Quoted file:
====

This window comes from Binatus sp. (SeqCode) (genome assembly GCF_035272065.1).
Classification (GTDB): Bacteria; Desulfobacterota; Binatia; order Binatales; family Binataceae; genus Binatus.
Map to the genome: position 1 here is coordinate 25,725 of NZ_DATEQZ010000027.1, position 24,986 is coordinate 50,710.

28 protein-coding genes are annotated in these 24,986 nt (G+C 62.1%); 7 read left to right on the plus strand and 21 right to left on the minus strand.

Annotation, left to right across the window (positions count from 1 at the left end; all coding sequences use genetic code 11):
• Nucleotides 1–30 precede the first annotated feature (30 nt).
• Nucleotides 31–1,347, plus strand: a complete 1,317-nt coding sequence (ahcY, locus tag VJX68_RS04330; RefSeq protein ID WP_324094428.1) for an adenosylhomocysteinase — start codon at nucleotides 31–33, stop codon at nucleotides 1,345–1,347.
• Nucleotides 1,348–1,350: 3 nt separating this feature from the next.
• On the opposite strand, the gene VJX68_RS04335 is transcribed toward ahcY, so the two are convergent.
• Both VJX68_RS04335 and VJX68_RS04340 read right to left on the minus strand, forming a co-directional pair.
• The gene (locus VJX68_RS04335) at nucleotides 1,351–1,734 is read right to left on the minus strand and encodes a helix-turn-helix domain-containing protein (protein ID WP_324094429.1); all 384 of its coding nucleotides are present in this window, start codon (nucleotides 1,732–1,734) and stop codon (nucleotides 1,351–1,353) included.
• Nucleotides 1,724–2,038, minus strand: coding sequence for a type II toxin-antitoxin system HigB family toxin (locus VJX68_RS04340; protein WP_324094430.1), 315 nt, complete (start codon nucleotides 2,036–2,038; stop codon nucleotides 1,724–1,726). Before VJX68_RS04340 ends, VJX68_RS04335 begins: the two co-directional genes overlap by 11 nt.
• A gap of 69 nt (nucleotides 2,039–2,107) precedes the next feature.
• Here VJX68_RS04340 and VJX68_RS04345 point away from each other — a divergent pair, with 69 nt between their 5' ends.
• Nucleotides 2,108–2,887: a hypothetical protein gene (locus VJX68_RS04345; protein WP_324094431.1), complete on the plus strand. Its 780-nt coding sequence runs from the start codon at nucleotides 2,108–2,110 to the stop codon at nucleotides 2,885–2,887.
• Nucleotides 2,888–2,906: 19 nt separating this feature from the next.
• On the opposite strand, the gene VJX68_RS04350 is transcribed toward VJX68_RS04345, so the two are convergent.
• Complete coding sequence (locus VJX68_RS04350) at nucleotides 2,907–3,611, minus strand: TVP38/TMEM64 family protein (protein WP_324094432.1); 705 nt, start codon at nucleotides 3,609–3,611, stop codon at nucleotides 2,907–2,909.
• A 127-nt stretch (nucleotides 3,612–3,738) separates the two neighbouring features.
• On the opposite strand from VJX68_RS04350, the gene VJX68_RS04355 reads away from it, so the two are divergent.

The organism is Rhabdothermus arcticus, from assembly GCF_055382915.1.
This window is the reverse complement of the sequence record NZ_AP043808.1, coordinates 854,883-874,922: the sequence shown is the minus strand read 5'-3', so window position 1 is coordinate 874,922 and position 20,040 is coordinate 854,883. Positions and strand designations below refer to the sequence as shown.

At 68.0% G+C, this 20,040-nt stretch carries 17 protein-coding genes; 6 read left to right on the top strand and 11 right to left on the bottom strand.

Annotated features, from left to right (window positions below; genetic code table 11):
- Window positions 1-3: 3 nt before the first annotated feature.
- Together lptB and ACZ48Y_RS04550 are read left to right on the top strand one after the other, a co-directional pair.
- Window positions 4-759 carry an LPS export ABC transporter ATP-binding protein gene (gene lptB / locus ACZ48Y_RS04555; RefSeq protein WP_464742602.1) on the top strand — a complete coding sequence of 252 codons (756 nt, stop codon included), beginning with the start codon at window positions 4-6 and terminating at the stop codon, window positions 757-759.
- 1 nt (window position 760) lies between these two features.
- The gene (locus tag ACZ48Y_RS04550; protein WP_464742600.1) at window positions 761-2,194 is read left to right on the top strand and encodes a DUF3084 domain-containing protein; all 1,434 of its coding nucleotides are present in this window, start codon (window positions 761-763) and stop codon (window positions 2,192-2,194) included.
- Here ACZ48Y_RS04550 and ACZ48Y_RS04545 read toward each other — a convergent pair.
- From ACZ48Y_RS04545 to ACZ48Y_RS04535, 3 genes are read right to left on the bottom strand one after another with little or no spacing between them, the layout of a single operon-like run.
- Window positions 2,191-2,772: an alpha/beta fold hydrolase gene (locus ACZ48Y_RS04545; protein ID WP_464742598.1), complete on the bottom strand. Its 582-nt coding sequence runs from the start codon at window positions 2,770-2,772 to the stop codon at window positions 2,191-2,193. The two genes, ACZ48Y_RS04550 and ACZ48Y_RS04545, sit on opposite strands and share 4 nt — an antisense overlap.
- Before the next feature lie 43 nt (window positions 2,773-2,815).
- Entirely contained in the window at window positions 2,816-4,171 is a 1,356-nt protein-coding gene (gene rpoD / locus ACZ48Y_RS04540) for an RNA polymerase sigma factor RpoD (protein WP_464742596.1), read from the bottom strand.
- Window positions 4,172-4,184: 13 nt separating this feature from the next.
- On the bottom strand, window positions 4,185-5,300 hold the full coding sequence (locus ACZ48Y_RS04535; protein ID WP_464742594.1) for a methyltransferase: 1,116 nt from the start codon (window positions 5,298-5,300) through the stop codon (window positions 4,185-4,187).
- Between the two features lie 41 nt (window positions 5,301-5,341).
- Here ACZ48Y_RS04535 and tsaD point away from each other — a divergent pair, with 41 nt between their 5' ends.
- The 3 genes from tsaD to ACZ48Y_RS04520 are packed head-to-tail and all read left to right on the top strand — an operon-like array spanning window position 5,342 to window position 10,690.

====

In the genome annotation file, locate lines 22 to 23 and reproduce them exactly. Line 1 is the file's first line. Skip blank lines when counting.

This window is the reverse complement of the sequence record NZ_AP043808.1, coordinates 854,883-874,922: the sequence shown is the minus strand read 5'-3', so window position 1 is coordinate 874,922 and position 20,040 is coordinate 854,883. Positions and strand designations below refer to the sequence as shown.

At 68.0% G+C, this 20,040-nt stretch carries 17 protein-coding genes; 6 read left to right on the top strand and 11 right to left on the bottom strand.